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Alex Salmond Says David Cameron Will Struggle To Stay As Prime Minister After Independence

The first minister reckons Cameron will face an uprising from irate Conservative MPs if Scotland votes Yes on Thursday.

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LINLITHGOW – Alex Salmond said David Cameron's position as prime minister is "certainly precarious, potentially untenable" as the campaign for Scottish independence enters its final days.

Scotland's first minister told BuzzFeed News that the prime minister is already under pressure and will struggle to keep his job in the event of a Yes vote in Thursday's referendum, because Tory MPs will have little time for a man who presided over the separation of the UK.

"I think in the Conservative party in these circumstances there's precious little sentiment," Salmond said.

"My expectation has always been that I would negotiate with David Cameron after a Yes vote. But given the dismal nature of the campaign he's fought – refusing to debate in Scotland, before trying to orchestrate a scare campaign and coming up to approved meetings, etc – I think he's going to come under huge pressure.

"He's in a very weak position – not just because Scotland is going to vote Yes, which I think it is – but because of the campaign he's fought.

"You can't come up here and say, 'What a wonderful people you are,' and then get caught out trying to orchestrate a fear campaign in Downing Street. That is very dismal politics."

Salmond in a quiet trip to his home town. Treated like returning hero.

Jim Waterson@jimwaterson

Salmond in a quiet trip to his home town. Treated like returning hero.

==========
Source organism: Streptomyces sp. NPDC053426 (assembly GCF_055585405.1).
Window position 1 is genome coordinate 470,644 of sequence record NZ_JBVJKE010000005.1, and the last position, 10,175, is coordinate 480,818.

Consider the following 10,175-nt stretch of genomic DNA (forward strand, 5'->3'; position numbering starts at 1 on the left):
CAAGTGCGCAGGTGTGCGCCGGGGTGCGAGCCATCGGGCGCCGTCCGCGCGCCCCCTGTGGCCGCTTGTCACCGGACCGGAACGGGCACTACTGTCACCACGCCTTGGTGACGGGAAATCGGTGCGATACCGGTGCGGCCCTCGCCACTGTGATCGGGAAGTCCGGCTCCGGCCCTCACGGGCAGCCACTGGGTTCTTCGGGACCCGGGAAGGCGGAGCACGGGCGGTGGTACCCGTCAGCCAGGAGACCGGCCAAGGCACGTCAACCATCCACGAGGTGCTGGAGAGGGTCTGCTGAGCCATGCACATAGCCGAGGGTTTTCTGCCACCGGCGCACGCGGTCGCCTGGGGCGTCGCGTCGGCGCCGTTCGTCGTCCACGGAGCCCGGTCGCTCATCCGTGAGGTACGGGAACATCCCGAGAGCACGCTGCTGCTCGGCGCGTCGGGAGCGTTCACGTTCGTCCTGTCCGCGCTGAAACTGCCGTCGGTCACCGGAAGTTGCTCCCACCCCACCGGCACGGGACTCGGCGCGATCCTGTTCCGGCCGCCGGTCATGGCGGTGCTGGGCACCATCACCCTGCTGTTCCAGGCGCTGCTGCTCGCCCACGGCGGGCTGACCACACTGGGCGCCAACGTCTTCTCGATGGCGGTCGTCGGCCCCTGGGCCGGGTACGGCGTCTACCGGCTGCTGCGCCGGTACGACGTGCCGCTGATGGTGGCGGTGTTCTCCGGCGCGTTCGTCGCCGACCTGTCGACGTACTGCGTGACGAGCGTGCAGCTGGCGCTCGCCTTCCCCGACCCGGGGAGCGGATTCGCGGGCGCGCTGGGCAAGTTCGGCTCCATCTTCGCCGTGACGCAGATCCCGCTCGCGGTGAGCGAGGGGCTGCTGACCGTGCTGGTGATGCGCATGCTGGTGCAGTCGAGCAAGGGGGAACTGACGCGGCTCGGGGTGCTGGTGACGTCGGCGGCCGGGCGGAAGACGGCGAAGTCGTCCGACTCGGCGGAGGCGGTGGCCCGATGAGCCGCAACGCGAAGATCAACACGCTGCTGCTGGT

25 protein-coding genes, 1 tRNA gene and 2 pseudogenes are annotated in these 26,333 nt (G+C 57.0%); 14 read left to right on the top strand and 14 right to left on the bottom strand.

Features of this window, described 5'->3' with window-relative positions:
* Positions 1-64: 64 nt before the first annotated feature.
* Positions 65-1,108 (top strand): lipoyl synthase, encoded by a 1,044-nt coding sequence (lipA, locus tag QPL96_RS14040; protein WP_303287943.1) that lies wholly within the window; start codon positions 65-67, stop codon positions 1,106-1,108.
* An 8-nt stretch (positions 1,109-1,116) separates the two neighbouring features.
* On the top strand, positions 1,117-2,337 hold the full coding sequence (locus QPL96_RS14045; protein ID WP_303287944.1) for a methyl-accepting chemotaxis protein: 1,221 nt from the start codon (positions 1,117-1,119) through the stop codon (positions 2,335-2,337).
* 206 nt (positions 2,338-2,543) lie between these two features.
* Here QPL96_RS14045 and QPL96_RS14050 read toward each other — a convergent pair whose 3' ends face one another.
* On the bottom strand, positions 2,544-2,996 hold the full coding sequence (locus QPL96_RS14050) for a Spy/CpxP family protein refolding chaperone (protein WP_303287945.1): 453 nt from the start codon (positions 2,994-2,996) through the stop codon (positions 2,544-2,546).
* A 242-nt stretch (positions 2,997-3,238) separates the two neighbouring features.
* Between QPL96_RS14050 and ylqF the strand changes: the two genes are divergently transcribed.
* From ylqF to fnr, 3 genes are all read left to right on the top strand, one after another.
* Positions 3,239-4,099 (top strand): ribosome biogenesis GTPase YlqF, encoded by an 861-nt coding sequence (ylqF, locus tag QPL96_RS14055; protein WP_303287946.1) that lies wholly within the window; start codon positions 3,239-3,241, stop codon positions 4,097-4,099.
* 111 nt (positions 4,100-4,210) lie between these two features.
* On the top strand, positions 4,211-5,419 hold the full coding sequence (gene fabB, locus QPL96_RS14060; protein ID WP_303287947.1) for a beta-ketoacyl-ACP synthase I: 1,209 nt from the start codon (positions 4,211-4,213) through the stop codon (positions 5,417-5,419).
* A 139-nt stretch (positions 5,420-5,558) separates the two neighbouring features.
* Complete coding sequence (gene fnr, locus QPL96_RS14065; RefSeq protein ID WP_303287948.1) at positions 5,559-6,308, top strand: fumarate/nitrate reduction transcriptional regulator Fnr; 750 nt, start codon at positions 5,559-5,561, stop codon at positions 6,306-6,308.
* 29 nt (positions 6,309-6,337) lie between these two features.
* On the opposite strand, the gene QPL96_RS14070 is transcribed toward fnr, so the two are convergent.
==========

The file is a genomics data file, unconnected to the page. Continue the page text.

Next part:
2:29 PM - 15 Sep 14ReplyRetweetFavorite

Cameron has repeatedly insisted he will not stand down in the event of a Yes vote and would instead work with Salmond to separate the UK into two sovereign states.

But Salmond said the only way for Cameron to "save his position, if not the campaign" is for the prime minister to indicate that he will commit wholeheartedly to a clause in the agreement governing the referendum which states that both the UK and Scottish governments will govern "in the best interests of the people of Scotland and of the rest of the United Kingdom".

Salmond spoke following a relatively low-key visit to his hometown, Linlithgow, which lies around 20 miles from Edinburgh. During the visit he stood on the steps of Burgh Hall and – in a nod to the local nickname – declared himself an authentic "black bitch, not a fake one from Edinburgh".

He also attacked London's "metropolitan media" for writing off the Yes campaign at an early stage.

When a member of the crowd wearing multiple Yes Scotland badges begged him to "get rid of Cameron", the first minister told him to "wait until next week".

Salmond, speaking outside the So Strawberry café in the town centre, told BuzzFeed News that he was finding time to time to relax, having attended what he described as a pro-independence "pop concert" featuring Franz Ferdinand last night.

Is he a fan of post-rock band Mogwai, who were also on the bill?

"Yeah, I thought they were a bit quiet," he said.

Jim Waterson is a politics editor for BuzzFeed News and is based in London.

Contact Jim Waterson at jim.waterson@buzzfeed.com.

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